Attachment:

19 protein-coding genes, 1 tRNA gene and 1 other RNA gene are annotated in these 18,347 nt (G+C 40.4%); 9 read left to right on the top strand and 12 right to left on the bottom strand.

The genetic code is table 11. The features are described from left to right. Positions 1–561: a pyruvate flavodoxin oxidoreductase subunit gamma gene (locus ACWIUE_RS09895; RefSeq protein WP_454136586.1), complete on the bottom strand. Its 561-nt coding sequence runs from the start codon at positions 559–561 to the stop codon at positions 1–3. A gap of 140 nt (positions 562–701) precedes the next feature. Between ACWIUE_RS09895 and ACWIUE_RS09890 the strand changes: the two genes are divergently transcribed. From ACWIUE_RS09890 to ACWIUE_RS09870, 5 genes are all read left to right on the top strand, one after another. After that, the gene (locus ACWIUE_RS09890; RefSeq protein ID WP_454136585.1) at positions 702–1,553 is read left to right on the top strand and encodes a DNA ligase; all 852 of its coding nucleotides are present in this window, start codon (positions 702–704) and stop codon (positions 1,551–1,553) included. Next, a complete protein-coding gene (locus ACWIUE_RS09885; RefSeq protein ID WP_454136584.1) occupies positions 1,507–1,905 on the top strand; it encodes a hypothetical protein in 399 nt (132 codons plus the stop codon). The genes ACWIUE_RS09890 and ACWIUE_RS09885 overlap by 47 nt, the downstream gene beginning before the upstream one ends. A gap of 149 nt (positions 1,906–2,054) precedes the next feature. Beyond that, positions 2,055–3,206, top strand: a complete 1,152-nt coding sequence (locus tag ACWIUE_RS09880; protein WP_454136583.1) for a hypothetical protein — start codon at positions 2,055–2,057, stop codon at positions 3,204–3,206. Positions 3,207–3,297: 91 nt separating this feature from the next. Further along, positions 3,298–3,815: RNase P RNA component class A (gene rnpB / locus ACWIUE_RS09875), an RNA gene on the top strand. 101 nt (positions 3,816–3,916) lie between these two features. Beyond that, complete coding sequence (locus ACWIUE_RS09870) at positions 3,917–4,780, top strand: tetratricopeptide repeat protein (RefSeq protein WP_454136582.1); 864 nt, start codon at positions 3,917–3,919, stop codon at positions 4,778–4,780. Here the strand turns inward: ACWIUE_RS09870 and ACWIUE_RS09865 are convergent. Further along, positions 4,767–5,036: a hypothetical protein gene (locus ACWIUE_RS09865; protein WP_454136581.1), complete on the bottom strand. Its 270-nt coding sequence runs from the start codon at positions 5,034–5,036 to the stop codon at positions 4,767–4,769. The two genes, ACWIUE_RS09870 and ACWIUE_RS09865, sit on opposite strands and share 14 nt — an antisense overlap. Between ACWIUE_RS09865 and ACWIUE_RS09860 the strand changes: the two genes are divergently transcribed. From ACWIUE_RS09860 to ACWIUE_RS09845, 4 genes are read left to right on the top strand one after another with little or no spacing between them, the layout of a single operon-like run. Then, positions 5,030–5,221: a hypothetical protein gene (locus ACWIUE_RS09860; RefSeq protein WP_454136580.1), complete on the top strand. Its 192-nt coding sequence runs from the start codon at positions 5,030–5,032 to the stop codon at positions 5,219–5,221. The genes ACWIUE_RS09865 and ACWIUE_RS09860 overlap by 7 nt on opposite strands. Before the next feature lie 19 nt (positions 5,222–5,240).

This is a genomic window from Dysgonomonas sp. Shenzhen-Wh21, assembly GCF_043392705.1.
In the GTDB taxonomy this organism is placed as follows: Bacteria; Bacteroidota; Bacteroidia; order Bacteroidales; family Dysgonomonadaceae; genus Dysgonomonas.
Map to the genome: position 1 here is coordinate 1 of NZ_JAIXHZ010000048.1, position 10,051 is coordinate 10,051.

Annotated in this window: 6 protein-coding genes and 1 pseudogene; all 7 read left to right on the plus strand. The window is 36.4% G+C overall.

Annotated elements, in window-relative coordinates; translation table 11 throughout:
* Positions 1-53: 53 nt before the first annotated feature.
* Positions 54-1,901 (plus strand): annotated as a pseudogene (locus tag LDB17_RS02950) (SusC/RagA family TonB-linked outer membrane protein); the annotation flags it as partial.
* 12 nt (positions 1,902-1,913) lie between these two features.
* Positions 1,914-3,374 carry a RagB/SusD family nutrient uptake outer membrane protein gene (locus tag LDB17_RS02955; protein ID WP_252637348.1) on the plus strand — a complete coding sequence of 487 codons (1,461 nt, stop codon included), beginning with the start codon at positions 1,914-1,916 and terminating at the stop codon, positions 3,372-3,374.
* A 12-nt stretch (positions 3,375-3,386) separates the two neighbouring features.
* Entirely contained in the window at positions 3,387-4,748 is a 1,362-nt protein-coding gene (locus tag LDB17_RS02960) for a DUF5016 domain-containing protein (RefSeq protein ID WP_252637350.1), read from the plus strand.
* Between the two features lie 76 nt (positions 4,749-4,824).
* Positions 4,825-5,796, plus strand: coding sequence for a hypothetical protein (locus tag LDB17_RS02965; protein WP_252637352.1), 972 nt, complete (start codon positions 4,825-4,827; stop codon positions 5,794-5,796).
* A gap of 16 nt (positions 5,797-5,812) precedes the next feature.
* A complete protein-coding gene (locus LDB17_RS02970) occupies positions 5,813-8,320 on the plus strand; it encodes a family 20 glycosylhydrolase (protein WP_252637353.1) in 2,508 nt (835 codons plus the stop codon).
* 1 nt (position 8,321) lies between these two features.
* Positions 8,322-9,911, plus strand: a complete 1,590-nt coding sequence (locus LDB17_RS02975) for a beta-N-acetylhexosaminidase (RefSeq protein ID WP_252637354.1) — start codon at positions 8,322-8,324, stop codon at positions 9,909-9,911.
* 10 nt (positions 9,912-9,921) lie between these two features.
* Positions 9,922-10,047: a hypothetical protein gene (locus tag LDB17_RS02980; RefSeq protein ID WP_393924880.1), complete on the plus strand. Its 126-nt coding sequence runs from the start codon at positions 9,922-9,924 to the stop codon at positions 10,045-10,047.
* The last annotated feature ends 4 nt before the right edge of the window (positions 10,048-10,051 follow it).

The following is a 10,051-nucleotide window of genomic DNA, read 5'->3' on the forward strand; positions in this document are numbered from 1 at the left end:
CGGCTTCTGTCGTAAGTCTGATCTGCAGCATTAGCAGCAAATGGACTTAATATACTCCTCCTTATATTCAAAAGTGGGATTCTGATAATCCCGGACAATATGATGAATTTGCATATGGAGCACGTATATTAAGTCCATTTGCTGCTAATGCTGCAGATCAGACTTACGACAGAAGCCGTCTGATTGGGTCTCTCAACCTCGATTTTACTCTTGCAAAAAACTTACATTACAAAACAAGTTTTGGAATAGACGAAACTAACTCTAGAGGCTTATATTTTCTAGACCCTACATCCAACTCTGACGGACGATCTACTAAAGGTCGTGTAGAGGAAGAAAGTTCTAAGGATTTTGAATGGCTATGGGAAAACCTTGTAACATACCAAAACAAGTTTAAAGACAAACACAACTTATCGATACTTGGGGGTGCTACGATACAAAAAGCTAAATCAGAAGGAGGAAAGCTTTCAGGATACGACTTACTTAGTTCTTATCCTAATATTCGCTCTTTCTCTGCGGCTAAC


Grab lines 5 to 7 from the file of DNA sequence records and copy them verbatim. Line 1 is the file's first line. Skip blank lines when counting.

Map to the genome: position 1 here is coordinate 1 of NZ_JAIXHZ010000048.1, position 10,051 is coordinate 10,051.

Annotated in this window: 6 protein-coding genes and 1 pseudogene; all 7 read left to right on the plus strand. The window is 36.4% G+C overall.

Annotated elements, in window-relative coordinates; translation table 11 throughout: